Counterpoint: Reality TV's Getting Tired and Not a Bargain

Reality TV may not be the advertisers' prize that the networks would want you to think it is.

Survivor and American Idol are cultural phenomena. Joe Millionaire not only made Evan Marriott a pile of money, but it made Fox and its advertisers pretty rich too. One of the bright spots on ABC's schedule is The Bachelor/The Bachelorette. But those successes obscure a basic fact of reality programming.

"For every Joe Millionaire and Survivor, there are plenty of dogs out there," notes Steve Kalb, VP/director of broadcast media at Boston-based Mullen. Consider I'm a Celebrity, Get Me Out of Here, All-American Girl or Married by America?

And it's not just ratings. Advertisers are concerned about content.

"Advertisers will continue to go into reality programming, but it's a quality issue ... Top advertisers don't want to associate with low-level content," said Jes Santoro, VP of integrated media at Earthquake Media in New York and a former broadcast buyer. That's no problem with shows like Survivor and American Idol, which have been accepted with content that's not unlike anything else that's there.



But shows like Am I Hot? or Fear Factor, that's another story. Those shows might attract a lot of 18-34s and 18-49s. But it makes for an inefficient primetime buy or a buy for advertisers that aren't as interested in family-friendly programming.

"People will consume that media but it's where the audience will not drive up the price ... It's efficiency where you don't care about content," said Santoro.

Kalb said some advertisers are more receptive to reality than others. But many are on the sidelines, trying to see what will shake out in the industry. "Low-cumes like Fear Factor, not a lot of clients say they gotta be on it," he said. Many advertisers don't mind an unscripted show with perceived quality like Survivor on the schedule or even Joe Millionaire, depending on the demographics. The others, well, that's another story. Advertisers know what they're buying when they run spots in scripted shows and news magazines. That means that shows like Law & Order, CSI and The West Wing get a higher CPM than Fear Factor.

"Clients are not going to be saying, 'Wow, that's great' [when they see reality programming on the schedule]. They like the Law & Orders, The West Wings. The reality shows, I don't think anyone gets really excited about," Kalb said.

Richard Dubin, a former TV writer/director/producer and now a professor of TV/film at Syracuse University, agrees.

"If you're a quality advertiser ... are you going to be on Fear Factor," he asks.

Dubin doesn't think that scripted television holds the quality high ground, saying that there have been shows that were "just as debasing as anything they're doing in reality television." But he points out that there's another factor at work here: A culture of meanness where every ounce of cellulite on a woman's leg is criticized, people behave badly toward one another or the consumption of slugs or other stomach-turners.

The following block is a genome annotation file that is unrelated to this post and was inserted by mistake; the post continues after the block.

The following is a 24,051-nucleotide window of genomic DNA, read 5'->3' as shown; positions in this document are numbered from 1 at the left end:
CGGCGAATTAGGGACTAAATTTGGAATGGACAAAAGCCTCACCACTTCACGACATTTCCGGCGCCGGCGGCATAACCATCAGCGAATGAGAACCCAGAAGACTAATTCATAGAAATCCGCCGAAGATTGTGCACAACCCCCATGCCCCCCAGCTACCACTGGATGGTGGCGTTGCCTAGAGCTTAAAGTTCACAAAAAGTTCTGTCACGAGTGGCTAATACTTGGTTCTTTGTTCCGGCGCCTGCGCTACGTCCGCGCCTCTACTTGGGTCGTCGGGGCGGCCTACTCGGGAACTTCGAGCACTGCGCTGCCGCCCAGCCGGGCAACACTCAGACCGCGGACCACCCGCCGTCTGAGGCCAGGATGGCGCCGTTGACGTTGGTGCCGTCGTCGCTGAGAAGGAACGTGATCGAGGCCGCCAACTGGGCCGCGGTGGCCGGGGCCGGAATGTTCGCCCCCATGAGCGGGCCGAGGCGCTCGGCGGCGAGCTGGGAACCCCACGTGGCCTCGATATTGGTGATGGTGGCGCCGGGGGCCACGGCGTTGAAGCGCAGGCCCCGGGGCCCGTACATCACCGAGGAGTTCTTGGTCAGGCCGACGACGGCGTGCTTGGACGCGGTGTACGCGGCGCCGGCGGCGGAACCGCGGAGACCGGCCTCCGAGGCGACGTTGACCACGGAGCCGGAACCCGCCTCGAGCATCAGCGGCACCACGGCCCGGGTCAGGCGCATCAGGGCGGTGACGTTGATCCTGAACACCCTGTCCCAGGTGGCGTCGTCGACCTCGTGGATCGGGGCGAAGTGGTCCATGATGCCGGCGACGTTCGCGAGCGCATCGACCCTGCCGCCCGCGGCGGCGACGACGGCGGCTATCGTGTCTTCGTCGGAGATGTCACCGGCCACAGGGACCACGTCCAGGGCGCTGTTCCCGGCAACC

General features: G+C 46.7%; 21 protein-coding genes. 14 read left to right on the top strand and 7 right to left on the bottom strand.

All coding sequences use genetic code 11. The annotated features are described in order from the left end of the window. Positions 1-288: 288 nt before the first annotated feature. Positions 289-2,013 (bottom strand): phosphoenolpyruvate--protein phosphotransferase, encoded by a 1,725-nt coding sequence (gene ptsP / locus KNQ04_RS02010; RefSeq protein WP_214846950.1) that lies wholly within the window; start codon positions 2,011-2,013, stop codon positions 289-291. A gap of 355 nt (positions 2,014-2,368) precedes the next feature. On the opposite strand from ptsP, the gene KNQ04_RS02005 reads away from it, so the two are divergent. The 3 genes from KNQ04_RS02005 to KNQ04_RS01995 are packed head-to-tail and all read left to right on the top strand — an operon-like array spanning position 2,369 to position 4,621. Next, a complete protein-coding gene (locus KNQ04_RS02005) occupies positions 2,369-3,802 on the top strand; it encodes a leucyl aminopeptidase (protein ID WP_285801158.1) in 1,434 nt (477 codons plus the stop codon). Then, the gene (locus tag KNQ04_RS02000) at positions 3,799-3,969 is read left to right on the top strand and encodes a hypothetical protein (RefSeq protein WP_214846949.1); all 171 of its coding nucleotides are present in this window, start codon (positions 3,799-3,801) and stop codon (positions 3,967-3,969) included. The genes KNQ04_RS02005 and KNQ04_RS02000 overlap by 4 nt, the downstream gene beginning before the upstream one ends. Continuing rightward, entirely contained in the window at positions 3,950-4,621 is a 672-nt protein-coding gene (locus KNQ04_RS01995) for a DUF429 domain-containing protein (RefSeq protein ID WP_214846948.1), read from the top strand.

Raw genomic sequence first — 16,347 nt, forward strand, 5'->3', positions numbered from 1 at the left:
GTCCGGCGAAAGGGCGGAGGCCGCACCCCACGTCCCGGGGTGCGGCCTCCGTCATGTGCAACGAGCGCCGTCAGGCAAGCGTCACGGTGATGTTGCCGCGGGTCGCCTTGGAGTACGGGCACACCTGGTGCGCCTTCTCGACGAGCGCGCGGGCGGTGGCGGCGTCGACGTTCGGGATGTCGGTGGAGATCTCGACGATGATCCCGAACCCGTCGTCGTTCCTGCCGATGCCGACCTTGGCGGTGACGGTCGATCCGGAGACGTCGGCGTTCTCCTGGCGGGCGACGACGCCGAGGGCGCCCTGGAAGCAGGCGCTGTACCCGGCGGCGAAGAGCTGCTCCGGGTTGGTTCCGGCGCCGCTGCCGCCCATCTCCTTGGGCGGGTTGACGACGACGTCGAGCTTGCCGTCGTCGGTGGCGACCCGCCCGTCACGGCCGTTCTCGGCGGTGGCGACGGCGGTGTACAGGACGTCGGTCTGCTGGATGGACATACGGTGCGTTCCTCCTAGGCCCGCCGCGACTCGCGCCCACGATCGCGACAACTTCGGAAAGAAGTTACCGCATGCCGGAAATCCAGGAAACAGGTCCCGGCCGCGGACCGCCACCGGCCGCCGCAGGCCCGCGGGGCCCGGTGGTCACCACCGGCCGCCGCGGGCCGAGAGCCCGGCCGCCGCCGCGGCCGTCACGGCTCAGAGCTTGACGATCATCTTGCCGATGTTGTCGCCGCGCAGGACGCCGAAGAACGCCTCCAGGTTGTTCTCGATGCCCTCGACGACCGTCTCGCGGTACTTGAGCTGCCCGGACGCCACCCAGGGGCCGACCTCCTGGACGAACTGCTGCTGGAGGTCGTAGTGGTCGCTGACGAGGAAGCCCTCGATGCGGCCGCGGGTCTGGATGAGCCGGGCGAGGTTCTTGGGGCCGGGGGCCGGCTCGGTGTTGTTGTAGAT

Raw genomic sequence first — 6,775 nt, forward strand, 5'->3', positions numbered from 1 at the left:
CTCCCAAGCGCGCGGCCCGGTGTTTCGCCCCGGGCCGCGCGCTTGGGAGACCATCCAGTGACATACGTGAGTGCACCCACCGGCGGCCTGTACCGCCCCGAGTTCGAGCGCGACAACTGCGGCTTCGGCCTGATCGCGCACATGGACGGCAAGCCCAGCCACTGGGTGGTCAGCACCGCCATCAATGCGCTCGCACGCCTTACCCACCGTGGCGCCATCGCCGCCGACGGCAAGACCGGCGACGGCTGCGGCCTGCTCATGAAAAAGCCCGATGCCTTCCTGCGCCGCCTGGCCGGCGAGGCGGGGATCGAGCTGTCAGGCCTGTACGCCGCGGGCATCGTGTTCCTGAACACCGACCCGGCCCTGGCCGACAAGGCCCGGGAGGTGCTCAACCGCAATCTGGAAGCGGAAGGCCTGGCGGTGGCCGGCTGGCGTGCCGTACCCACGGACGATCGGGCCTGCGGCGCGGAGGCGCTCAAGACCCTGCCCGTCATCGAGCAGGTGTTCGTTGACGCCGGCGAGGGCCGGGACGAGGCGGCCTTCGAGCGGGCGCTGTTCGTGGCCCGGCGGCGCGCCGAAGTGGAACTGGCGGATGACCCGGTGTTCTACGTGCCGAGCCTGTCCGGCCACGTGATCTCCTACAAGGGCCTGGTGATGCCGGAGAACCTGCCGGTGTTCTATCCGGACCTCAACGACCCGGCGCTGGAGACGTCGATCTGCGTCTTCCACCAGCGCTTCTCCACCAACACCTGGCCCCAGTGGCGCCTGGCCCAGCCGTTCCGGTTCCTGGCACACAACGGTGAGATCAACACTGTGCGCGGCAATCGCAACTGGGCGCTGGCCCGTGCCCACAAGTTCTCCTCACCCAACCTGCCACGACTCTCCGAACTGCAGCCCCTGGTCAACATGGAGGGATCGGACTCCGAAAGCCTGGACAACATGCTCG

American Idol isn't new. It's the descendant of programs like Star Search in the 1980s and Talent Scout in the 1950s, and these shows go back to the Vaudeville days of the early 1900s. "The only difference between American Idol and the long history of shows that led up to it is there is a profound and glaring streak of meanness that somehow people are finding entertaining. And that's what concerns me the most on a human level," Dubin said.

"There's a lack of kindness and inhumanity that's put forward as entertainment. I don't think that's useful to us as a culture. When we keep selling ourselves out to sell one or another product, we're ultimately going to pay a big price. There needs to be a balance between the cultural messages and the commercial intent," Dubin said.

He said that these shows might be unscripted but that doesn't mean they don't follow a script, or at least a producers' desire to find conflict and drama. There's a casting director to find real people to give performances. He noted that the shows still employ writers, according to the credits.

"It is not any more real than anything else we see on TV in terms of it being a construction. It is written, it is just not scripted ... These people aren't writing, they're telling stories. They're just not scripting in advance," Dubin said.

Why all the interest in reality programming? "It's awful tempting in the long run because these shows can be turned around quickly. It's very appealing to programming executives who are notoriously risk-adverse," Dubin said. He said programming executives can say they got ratings for a show that didn't come with the price tag of a lot of scripted shows.

"It's a much less scary thing from their point of view but I don't think they're looking at the long run," Dubin said. He said it's still to be seen how the unscripted programming will play out in a business model. "Do they have any life in these shows? The business was always about getting syndication rights," he said. The networks have changed and they're thinking quarter-to-quarter and not much beyond that, he said.

Salaam Coleman Smith, VP/programming at the E! cable channel believes that unscripted programming isn't going away. "To me, reality programming is like blue jeans. The style of the blue jeans or the cut of blue jeans will change but as a genre is here to stay," Coleman Smith said. She doesn't think it's going to kill scripted programming or force severe changes; she thinks there will soon be more of a balance between scripted and reality programming on TV schedules.

"They're both about compelling people and compelling stories. Given they have that in common, I think both genres are poised to continue to survive," Coleman Smith said.

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